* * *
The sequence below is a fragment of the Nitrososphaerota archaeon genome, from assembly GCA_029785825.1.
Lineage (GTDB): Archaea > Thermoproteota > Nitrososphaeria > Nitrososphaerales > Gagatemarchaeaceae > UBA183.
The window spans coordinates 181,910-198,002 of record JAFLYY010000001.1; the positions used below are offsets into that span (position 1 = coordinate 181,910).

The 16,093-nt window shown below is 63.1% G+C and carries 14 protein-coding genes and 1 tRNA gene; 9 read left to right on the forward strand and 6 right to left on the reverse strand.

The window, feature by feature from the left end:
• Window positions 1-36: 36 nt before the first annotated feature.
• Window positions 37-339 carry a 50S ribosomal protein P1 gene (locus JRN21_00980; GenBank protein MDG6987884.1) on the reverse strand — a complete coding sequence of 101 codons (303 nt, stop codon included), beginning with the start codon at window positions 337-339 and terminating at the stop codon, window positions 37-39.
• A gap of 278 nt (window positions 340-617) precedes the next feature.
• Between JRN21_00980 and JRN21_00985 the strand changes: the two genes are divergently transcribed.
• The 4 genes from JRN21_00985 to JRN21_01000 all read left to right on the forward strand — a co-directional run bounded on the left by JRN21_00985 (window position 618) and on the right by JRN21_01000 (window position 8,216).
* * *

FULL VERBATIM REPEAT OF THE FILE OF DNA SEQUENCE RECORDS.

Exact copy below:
The sequence below is a fragment of the Nitrososphaerota archaeon genome, from assembly GCA_029785825.1.
Lineage (GTDB): Archaea > Thermoproteota > Nitrososphaeria > Nitrososphaerales > Gagatemarchaeaceae > UBA183.
The window spans coordinates 181,910-198,002 of record JAFLYY010000001.1; the positions used below are offsets into that span (position 1 = coordinate 181,910).

The 16,093-nt window shown below is 63.1% G+C and carries 14 protein-coding genes and 1 tRNA gene; 9 read left to right on the forward strand and 6 right to left on the reverse strand.

The window, feature by feature from the left end:
• Window positions 1-36: 36 nt before the first annotated feature.
• Window positions 37-339 carry a 50S ribosomal protein P1 gene (locus JRN21_00980; GenBank protein MDG6987884.1) on the reverse strand — a complete coding sequence of 101 codons (303 nt, stop codon included), beginning with the start codon at window positions 337-339 and terminating at the stop codon, window positions 37-39.
• A gap of 278 nt (window positions 340-617) precedes the next feature.
• Between JRN21_00980 and JRN21_00985 the strand changes: the two genes are divergently transcribed.
• The 4 genes from JRN21_00985 to JRN21_01000 all read left to right on the forward strand — a co-directional run bounded on the left by JRN21_00985 (window position 618) and on the right by JRN21_01000 (window position 8,216).